Lots o' feelings and philosophies here. Ain't photography grand?
A very small percentage of my work I like a lot. When I print one of these "winners", I work it over as long as it takes to make my ideal print of the image, at 8x10. I create, verbally, the same info as on the "maps" discussed. The info is very much like the Deane image, but usually not to that extent. Mine is verbal, because it's in a database, in my own notation, and, as Ralph points out, it saves me a lot of time when printing a final print - later and at a larger size, with the 8x10 as a guide. I scan the 8x10, and use the scan to submit for competitions and shows, which almost all require today. It's my system, and it works for me.
True, in the future, I may feel differently about the printing and may not follow these notes verbatim, but they are a record of what I did, along with film exp and dev data.
As to the extent of the "massaging" of the image, the difference from a simple printing approach is no doubt lost on many who see my prints, but it is me that I'm satisfying. It's also quite rewarding when another photographer, when seeing one of my prints in a show, says to me that he can't believe the detail captured in the low values. The detail is there because of split printing, selective dodging, then re-exposing with a different filter, etc. This can lead to a great discussion, and so on.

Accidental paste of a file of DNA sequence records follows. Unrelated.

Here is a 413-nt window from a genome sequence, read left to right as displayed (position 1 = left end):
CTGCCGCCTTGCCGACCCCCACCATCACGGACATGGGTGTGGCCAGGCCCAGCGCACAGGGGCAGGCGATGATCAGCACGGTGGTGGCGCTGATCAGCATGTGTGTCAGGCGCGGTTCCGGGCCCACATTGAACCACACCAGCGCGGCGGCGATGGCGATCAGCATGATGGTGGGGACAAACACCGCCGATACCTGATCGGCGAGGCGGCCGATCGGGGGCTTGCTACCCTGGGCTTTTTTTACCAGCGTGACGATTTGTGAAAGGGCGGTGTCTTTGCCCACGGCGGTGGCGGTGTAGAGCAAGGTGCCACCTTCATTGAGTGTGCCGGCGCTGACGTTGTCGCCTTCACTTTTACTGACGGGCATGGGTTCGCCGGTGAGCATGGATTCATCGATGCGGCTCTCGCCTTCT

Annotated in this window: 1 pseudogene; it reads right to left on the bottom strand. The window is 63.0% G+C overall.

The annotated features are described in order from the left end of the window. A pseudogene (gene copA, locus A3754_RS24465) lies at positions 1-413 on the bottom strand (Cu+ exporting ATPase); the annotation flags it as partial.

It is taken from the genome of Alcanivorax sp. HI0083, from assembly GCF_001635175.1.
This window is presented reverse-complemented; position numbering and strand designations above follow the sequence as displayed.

I can relate to the finessing of the sky, as noted above, to blend off to the border, I've done it, along with working other parts of the edges, to avoid what one famous photographer (don't remember who) once called "sucking energy from the focus of the image", or something like that.
Not arguing with anyone here, but who would expect us all to approach printing the same way?